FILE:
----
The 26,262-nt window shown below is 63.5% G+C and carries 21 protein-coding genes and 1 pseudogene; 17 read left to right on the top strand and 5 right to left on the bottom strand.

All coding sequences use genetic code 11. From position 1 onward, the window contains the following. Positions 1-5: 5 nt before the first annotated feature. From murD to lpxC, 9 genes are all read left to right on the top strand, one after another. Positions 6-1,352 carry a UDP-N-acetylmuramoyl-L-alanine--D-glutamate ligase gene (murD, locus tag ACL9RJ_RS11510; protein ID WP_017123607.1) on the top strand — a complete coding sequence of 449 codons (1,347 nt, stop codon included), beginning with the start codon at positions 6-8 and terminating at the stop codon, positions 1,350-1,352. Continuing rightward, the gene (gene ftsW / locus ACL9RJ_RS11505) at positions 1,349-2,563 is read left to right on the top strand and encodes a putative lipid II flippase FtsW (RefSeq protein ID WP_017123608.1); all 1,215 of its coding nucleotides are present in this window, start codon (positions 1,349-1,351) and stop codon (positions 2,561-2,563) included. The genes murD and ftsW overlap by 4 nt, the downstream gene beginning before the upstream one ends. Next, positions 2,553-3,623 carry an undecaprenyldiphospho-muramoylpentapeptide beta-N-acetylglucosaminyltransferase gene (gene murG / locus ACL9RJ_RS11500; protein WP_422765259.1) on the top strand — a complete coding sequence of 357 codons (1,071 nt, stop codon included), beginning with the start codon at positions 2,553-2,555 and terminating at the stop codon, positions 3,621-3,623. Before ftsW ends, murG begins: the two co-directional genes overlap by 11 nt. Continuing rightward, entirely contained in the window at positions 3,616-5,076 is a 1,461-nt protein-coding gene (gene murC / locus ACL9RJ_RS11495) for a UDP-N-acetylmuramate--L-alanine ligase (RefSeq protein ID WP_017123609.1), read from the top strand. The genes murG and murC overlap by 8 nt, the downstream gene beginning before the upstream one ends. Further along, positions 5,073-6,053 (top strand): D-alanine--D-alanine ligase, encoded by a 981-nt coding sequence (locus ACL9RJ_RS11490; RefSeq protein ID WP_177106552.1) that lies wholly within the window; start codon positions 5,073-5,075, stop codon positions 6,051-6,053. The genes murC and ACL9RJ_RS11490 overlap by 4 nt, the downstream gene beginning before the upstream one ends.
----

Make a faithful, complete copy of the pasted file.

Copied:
The 26,262-nt window shown below is 63.5% G+C and carries 21 protein-coding genes and 1 pseudogene; 17 read left to right on the top strand and 5 right to left on the bottom strand.

All coding sequences use genetic code 11. From position 1 onward, the window contains the following. Positions 1-5: 5 nt before the first annotated feature. From murD to lpxC, 9 genes are all read left to right on the top strand, one after another. Positions 6-1,352 carry a UDP-N-acetylmuramoyl-L-alanine--D-glutamate ligase gene (murD, locus tag ACL9RJ_RS11510; protein ID WP_017123607.1) on the top strand — a complete coding sequence of 449 codons (1,347 nt, stop codon included), beginning with the start codon at positions 6-8 and terminating at the stop codon, positions 1,350-1,352. Continuing rightward, the gene (gene ftsW / locus ACL9RJ_RS11505) at positions 1,349-2,563 is read left to right on the top strand and encodes a putative lipid II flippase FtsW (RefSeq protein ID WP_017123608.1); all 1,215 of its coding nucleotides are present in this window, start codon (positions 1,349-1,351) and stop codon (positions 2,561-2,563) included. The genes murD and ftsW overlap by 4 nt, the downstream gene beginning before the upstream one ends. Next, positions 2,553-3,623 carry an undecaprenyldiphospho-muramoylpentapeptide beta-N-acetylglucosaminyltransferase gene (gene murG / locus ACL9RJ_RS11500; protein WP_422765259.1) on the top strand — a complete coding sequence of 357 codons (1,071 nt, stop codon included), beginning with the start codon at positions 2,553-2,555 and terminating at the stop codon, positions 3,621-3,623. Before ftsW ends, murG begins: the two co-directional genes overlap by 11 nt. Continuing rightward, entirely contained in the window at positions 3,616-5,076 is a 1,461-nt protein-coding gene (gene murC / locus ACL9RJ_RS11495) for a UDP-N-acetylmuramate--L-alanine ligase (RefSeq protein ID WP_017123609.1), read from the top strand. The genes murG and murC overlap by 8 nt, the downstream gene beginning before the upstream one ends. Further along, positions 5,073-6,053 (top strand): D-alanine--D-alanine ligase, encoded by a 981-nt coding sequence (locus ACL9RJ_RS11490; RefSeq protein ID WP_177106552.1) that lies wholly within the window; start codon positions 5,073-5,075, stop codon positions 6,051-6,053. The genes murC and ACL9RJ_RS11490 overlap by 4 nt, the downstream gene beginning before the upstream one ends.